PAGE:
Updated: Jan 27

This is a young university female student who was very unhappy with the appearance of her teeth. The white spots started to appear during her orthodontic treatment. This happens when teeth with braces aren’t cleaned very well, leaving a lot of bacteria growing around the braces. The white areas are acid-damaged enamel, the acid being produced by the bacteria on the teeth. The yellow areas are the natural colour of her teeth. She wanted a simple solution, to have a brighter and more even smile.

After examination and discussions with her, we decided that a three-step approach was needed, with Enamel Microabrasion, Aesthetic Contouring and, finally, Tooth Whitening to produce the most pleasing result for the least effort and cost.

When is Enamel Microabrasion performed?

Many people have discoloured enamel - usually white spots or patches, but it can be yellow/brown areas - on the surface of the tooth, like a coat of paint. In this case, acid damaged enamel was the cause, but genetics would be the most common cause for other people. Enamel Microabrasion helps to improve the appearance of these teeth by polishing off the superficial discolourations.

What is Enamel Microabrasion?

Enamel Microabrasion is the delicate, precise, harmless and painless removal of a very, very thin layer of discoloured enamel to produce a more evenly-coloured tooth surface.

What does the treatment procedure involve?

Depending on what is needed, Microabrasion can be performed alone or as part of a multi-step procedure. To achieve the best outcome, Microabrasion is performed first. This improves the surface of the teeth but not the shape. Quite commonly (but not always), Aesthetic Contouring is required as well to improve the shape of the teeth. Finally, Tooth Whitening may be required at some point to enhance the final result, if the patient’s natural tooth colour is too dark. Microabrasion done to a high standard is completely painless and harmless with no local anaesthetic required. The teeth become smoother, stronger and more aesthetically pleasing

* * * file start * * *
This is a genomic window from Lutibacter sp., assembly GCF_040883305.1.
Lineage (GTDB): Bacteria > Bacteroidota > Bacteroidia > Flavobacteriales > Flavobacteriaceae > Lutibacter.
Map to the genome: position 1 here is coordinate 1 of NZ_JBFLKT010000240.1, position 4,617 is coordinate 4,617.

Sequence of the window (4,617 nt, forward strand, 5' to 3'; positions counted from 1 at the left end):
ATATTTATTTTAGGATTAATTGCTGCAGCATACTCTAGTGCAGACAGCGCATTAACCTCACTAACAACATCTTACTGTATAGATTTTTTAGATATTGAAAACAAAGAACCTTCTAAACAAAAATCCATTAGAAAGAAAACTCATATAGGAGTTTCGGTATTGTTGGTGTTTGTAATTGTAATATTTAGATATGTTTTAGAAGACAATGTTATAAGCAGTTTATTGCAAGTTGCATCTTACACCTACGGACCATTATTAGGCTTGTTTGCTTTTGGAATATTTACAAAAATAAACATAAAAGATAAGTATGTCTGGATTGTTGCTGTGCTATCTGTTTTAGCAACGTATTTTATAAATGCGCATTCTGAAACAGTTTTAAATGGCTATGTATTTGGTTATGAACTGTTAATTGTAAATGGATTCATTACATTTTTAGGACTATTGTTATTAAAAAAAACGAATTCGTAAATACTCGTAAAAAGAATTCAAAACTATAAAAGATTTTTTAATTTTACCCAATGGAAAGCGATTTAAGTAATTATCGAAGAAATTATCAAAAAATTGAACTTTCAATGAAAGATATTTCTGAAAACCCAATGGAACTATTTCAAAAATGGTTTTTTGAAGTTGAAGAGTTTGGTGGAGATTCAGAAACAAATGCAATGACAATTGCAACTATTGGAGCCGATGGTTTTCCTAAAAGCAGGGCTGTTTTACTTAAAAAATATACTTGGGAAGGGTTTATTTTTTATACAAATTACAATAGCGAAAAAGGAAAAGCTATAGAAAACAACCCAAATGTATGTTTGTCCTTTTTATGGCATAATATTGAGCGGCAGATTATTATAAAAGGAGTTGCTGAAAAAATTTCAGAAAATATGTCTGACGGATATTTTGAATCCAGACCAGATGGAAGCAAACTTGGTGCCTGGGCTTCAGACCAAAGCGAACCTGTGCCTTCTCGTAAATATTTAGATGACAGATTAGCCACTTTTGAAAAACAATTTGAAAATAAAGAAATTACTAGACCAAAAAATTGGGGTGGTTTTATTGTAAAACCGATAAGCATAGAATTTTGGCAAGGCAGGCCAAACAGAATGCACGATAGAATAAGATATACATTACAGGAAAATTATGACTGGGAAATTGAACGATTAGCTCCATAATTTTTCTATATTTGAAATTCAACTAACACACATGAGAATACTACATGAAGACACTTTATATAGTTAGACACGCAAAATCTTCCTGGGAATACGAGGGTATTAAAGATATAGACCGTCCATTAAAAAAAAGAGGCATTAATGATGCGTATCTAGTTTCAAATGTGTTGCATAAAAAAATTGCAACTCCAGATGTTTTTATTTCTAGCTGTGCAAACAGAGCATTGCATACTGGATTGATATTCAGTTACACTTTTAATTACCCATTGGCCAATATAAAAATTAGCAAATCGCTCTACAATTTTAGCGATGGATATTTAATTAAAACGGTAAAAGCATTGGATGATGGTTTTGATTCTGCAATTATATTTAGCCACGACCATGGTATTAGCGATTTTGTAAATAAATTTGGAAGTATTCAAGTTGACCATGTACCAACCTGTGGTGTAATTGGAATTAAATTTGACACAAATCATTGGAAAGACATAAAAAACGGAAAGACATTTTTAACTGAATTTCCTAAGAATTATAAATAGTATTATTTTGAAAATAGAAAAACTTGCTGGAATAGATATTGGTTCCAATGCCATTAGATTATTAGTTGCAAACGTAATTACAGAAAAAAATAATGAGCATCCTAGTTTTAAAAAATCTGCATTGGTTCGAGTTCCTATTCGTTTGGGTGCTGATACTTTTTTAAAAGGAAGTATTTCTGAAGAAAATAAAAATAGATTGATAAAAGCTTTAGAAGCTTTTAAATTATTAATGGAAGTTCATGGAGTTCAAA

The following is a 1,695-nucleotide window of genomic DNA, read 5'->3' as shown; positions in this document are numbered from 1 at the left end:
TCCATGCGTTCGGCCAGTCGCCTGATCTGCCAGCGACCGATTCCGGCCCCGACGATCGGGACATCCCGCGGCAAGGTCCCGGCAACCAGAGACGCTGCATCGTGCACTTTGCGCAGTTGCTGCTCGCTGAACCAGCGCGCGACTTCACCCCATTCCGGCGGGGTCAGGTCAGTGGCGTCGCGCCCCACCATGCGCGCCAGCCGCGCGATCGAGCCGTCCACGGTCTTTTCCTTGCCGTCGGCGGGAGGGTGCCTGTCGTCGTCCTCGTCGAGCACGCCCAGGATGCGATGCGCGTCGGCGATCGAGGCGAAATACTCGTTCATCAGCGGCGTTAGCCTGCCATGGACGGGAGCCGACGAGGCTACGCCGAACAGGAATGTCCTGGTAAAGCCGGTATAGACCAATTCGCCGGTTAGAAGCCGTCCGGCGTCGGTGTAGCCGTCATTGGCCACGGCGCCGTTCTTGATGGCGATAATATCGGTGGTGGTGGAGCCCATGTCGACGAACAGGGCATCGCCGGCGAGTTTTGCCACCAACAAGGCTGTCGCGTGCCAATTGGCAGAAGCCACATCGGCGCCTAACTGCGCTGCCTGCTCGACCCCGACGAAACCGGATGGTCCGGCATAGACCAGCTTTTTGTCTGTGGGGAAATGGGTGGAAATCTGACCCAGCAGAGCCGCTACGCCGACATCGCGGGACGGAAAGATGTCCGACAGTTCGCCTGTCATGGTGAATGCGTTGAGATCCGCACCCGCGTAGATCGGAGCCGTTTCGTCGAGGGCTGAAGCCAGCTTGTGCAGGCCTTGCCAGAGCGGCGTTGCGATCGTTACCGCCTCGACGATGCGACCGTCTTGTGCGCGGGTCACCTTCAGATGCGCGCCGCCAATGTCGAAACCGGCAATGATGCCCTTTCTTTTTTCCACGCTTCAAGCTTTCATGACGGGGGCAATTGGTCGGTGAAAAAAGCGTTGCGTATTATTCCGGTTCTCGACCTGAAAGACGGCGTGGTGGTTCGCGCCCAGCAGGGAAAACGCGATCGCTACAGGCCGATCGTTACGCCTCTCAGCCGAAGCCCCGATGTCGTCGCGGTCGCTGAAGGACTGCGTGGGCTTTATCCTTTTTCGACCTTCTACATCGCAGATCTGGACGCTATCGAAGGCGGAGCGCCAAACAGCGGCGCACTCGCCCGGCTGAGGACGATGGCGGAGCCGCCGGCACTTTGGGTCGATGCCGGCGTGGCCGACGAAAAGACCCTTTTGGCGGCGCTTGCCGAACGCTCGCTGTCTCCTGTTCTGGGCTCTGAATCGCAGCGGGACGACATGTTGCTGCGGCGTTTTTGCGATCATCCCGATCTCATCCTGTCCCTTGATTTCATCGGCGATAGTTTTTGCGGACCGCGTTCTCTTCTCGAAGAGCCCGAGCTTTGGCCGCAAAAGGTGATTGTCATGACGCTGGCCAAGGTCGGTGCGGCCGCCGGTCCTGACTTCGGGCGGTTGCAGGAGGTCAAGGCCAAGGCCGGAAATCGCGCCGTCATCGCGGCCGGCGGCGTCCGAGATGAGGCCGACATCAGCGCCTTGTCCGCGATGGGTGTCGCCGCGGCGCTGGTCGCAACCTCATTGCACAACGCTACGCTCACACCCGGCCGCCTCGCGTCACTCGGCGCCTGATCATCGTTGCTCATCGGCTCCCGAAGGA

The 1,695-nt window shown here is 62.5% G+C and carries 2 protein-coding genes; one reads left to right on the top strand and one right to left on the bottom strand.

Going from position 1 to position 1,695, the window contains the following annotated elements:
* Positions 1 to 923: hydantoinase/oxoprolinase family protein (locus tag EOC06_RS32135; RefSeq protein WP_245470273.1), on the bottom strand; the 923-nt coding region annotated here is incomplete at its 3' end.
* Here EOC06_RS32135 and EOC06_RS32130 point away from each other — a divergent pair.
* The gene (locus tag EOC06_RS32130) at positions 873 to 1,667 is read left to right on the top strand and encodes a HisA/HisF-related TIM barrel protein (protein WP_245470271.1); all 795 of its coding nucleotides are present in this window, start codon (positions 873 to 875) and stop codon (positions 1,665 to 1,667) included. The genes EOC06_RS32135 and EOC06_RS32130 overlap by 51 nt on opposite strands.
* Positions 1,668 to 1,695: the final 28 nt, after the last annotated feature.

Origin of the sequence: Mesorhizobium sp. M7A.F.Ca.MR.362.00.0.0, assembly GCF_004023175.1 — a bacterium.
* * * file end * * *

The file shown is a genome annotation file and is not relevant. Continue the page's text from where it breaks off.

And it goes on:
Is there any after care following Enamel Microabrasion?

The patient is encouraged to use Tooth Mousse, which is rich in minerals (the ‘building blocks’ of teeth). There is a short window of opportunity after the Microabrasion for these minerals to penetrate the enamel more easily and strengthen it. For the rest of that day, drinking plain water or plain milk is fine, however, anything else should be through a straw as the teeth can stain easily during this time. The next day the teeth are back to normal.

Limitations of enamel Microabrasion?

Enamel Microabrasion can dramatically enhance a person’s smile by harmonising the tooth colour. It always works, however, it cannot always completely eliminate white/yellow/brown areas where the discolouration is more deeply ingrained. There is no way of knowing precisely how deep the discolouration goes and therefore how much improvement there will be. It will at least reduce the size of the ingrained area and so the appearance will always be better. Enamel Microabrasion is a very conservative and superficial procedure and does not harm the enamel. Removing deeper discolouration would damage the enamel and require a filling to repair the damage.

How long do the results last?

Enamel Microabrasion is permanent. The discoloured enamel doesn’t come back.

Updated: Dec 18, 2018

What are Tooth Coloured Fillings?

Tooth Coloured Fillings, or composite resins, are used to replace missing tooth structure - to treat decay, replace old defective fillings or restore chipped and worn teeth. The material is a mixture of resin (plastic) and small glass particles (silica), which can be shaped by hand before it is cured with blue light. It is then shaped and polished so it conforms to the desired tooth shape to fully restore the lost tooth structure.

What are the advantages of Tooth Coloured Fillings?

The advantage of using Tooth-coloured fillings are that they closely mimic natural tooth structure to restore function without compromising the strength of your teeth or the quality of your smile and have excellent aesthetics. They are superior to traditional metal fillings which can tarnish and darken tooth structure overtime and very commonly crack and break, requiring much more extensive treatment.